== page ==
Today we cover the Buccaneers tight ends. This should be one of the more stable units on the team next season, with only a few minor changes likely.
The Bucs’ 2014 second-round pick is well on his way to an “injury-prone” label. Seferian-Jenkins has yet to play more than nine games in a season since turning pro. Ankle and back problems landed him on injured reserve in 2014, costing him seven games his rookie year. This season he battled a major shoulder injury that robbed him nine games and four more starts.
The drafting of Mike Evans and Seferian-Jenkins in 2014 was meant to form a triumvirate of “Dunkaneers” with Vincent Jackson. That has not come to pass and not just because of injuries.
Seferian-Jenkins was supposed to be a third-down and red zone threat, but his hands haven’t been up to the task. In 2015, he completed 21 of his 39 targets, but he also dropped four of them per Sporting Charts. Completing just over 50 percent of his targets and dropping one out of every ten is not what the Bucs had in mind when they drafted him.
It’s too early to give up on the second-year tight end, but his third year will be critical. The Bucs need to see some dividends on their investment soon before they feel compelled to cut their losses.
Oh sure, like he went to Harvard.
Ivy League schools aren’t known for churning out successful NFL prospects, except maybe…
Long live the beard.
Anyways, 2015 was something of a coming-out party for Cameron Brate. After bouncing around the Bucs and Saints practice squads in 2014, the second-year tight end established himself as one of the more sure-handed receivers on Tampa Bay’s roster in 2015.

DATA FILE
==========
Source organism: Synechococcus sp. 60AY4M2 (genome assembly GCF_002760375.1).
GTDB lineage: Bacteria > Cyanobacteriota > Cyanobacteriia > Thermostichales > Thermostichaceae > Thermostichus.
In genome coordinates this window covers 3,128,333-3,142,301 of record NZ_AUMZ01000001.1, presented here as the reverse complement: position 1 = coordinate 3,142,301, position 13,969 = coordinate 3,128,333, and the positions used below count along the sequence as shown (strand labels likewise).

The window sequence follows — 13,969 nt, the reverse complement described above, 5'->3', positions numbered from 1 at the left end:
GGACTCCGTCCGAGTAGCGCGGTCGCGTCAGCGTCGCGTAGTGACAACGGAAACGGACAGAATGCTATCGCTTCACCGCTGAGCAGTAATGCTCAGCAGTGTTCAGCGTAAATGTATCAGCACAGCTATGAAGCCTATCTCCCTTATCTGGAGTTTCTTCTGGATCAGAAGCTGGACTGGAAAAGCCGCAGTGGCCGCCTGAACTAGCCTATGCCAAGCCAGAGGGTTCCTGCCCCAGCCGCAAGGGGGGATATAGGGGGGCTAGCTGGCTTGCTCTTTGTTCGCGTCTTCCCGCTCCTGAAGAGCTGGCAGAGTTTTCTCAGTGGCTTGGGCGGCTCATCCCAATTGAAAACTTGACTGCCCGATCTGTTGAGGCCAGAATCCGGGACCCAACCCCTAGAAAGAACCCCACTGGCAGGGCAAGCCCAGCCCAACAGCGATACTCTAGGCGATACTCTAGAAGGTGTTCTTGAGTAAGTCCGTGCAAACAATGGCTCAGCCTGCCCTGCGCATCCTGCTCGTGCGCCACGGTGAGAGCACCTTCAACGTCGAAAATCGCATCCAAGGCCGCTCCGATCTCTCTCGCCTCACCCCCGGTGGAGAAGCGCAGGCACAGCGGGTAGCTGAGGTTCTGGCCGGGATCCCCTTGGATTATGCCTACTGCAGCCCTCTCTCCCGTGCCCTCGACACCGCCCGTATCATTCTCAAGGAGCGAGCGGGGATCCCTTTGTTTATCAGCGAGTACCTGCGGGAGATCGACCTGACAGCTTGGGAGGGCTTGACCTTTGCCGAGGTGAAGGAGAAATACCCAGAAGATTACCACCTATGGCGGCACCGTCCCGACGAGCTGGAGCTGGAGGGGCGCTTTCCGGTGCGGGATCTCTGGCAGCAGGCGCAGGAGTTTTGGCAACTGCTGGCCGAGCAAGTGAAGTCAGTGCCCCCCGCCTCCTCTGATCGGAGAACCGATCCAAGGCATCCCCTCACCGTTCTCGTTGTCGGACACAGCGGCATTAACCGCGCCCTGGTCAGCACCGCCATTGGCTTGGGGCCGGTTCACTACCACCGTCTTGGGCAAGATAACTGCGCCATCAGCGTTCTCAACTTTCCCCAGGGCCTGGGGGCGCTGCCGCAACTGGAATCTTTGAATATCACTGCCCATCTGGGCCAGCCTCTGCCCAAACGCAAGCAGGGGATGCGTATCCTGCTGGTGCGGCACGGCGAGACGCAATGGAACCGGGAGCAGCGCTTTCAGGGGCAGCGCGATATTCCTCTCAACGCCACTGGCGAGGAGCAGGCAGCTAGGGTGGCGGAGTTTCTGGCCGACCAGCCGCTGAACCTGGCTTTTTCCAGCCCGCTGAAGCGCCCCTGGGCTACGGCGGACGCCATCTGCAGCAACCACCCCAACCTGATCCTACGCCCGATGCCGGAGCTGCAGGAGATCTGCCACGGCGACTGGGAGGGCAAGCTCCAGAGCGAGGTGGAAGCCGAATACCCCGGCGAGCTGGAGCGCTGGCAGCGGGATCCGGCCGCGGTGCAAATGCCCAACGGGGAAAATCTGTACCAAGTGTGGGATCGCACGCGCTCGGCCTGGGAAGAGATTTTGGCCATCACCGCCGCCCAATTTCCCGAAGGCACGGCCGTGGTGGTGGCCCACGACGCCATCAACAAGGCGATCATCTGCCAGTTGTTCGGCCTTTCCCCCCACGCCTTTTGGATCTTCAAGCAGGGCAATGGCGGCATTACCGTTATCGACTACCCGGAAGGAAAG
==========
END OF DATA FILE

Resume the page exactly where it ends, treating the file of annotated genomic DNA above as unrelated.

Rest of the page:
Per Sporting Charts, Brate came up with 23 of his 30 targets, dropping none. Nearly two-thirds of his receptions and half his targets went for first downs. He also caught four touchdown passes.
There is some consolation that even if Austin Seferian-Jenkins doesn’t pan out, the Bucs found a decent pass-catcher in Brate.
The survivor of 2011. The fourth-year tight end defied the odds and was the last member of the Bucs’ 2011 draft class to make the 2015 roster (Would you count Da’Quan Bowers? Me either).
What does Stocker possess that his 2011 draft peers didn’t? He’s pretty good at his job. He can block anywhere he lines up, whether he’s in-line or as a lead blocker. Versatility makes him valuable.
The Bucs have Stocker under contract for the next two years. It’s unlikely he’ll be going anywhere, not while he’s the only blocking tight end the Bucs have.
It became apparent down the stretch that seventh-year tight end Brandon Myers would be the odd man out if the Bucs were to trim the tight end ranks. Though he is the Bucs’ most experienced tight end, he may be their least valuable.
While healthy for the entire season, Myers ranked third in snaps played among the Bucs tight ends. According to Sporting Charts, Myers played 316 of the Bucs’ 1095 offensive snaps. Stocker played 485, Brate played 341 and Seferian-Jenkins played 219.
The current regime has more invested in Seferian-Jenkins, Brate was simply more effective in just a few more snaps, and none of the tight ends match Stocker’s utility. The Bucs also have undrafted rookie Tevin Coleman who finished the season on the main roster. While he’s proven nothing yet, his presence is certainly a challenge to Myers.
Myers is under contract next season, but his salary isn’t guaranteed according to Over the Cap. With no cap consequence to cutting him and better options available, Myers is looking at new job prospects next season.
With Seferian-Jenkins, Stocker and Brate locked up next season, there likely won’t be many big changes to the tight end position this offseason. There’s always the chance an undrafted free agent or tryout player could impress, but it’s unlikely anyone will unseat an incumbent.
The Too-Early Depth Chart prediction:
Next time we address the offensive line. It’s gonna be a doozy.